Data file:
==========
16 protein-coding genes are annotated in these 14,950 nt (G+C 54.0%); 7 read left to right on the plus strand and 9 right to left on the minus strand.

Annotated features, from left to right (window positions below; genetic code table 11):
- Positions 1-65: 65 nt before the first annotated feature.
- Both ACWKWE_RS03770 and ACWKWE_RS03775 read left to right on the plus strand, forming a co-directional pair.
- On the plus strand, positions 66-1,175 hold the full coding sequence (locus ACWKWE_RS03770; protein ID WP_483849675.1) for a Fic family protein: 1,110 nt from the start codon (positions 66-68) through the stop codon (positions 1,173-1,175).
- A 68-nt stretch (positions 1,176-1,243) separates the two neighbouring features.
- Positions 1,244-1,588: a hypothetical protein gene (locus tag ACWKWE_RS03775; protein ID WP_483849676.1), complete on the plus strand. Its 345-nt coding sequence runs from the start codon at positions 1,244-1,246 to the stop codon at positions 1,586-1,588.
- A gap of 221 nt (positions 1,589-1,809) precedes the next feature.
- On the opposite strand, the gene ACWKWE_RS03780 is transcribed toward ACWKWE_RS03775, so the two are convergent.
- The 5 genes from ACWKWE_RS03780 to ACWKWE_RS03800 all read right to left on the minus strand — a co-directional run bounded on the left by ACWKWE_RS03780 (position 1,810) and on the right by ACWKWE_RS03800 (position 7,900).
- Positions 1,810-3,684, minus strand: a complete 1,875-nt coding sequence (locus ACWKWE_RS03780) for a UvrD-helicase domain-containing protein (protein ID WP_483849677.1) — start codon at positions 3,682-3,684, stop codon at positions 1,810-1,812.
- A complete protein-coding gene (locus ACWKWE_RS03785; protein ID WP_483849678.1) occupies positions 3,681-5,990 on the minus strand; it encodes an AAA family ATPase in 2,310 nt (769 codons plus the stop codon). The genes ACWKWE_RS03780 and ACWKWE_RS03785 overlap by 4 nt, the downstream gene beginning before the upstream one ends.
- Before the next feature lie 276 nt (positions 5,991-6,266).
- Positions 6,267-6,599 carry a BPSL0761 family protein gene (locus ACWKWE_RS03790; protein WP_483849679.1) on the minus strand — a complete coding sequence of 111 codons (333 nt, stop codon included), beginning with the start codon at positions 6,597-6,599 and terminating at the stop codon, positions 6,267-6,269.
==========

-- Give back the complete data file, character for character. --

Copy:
16 protein-coding genes are annotated in these 14,950 nt (G+C 54.0%); 7 read left to right on the plus strand and 9 right to left on the minus strand.

Annotated features, from left to right (window positions below; genetic code table 11):
- Positions 1-65: 65 nt before the first annotated feature.
- Both ACWKWE_RS03770 and ACWKWE_RS03775 read left to right on the plus strand, forming a co-directional pair.
- On the plus strand, positions 66-1,175 hold the full coding sequence (locus ACWKWE_RS03770; protein ID WP_483849675.1) for a Fic family protein: 1,110 nt from the start codon (positions 66-68) through the stop codon (positions 1,173-1,175).
- A 68-nt stretch (positions 1,176-1,243) separates the two neighbouring features.
- Positions 1,244-1,588: a hypothetical protein gene (locus tag ACWKWE_RS03775; protein ID WP_483849676.1), complete on the plus strand. Its 345-nt coding sequence runs from the start codon at positions 1,244-1,246 to the stop codon at positions 1,586-1,588.
- A gap of 221 nt (positions 1,589-1,809) precedes the next feature.
- On the opposite strand, the gene ACWKWE_RS03780 is transcribed toward ACWKWE_RS03775, so the two are convergent.
- The 5 genes from ACWKWE_RS03780 to ACWKWE_RS03800 all read right to left on the minus strand — a co-directional run bounded on the left by ACWKWE_RS03780 (position 1,810) and on the right by ACWKWE_RS03800 (position 7,900).
- Positions 1,810-3,684, minus strand: a complete 1,875-nt coding sequence (locus ACWKWE_RS03780) for a UvrD-helicase domain-containing protein (protein ID WP_483849677.1) — start codon at positions 3,682-3,684, stop codon at positions 1,810-1,812.
- A complete protein-coding gene (locus ACWKWE_RS03785; protein ID WP_483849678.1) occupies positions 3,681-5,990 on the minus strand; it encodes an AAA family ATPase in 2,310 nt (769 codons plus the stop codon). The genes ACWKWE_RS03780 and ACWKWE_RS03785 overlap by 4 nt, the downstream gene beginning before the upstream one ends.
- Before the next feature lie 276 nt (positions 5,991-6,266).
- Positions 6,267-6,599 carry a BPSL0761 family protein gene (locus ACWKWE_RS03790; protein WP_483849679.1) on the minus strand — a complete coding sequence of 111 codons (333 nt, stop codon included), beginning with the start codon at positions 6,597-6,599 and terminating at the stop codon, positions 6,267-6,269.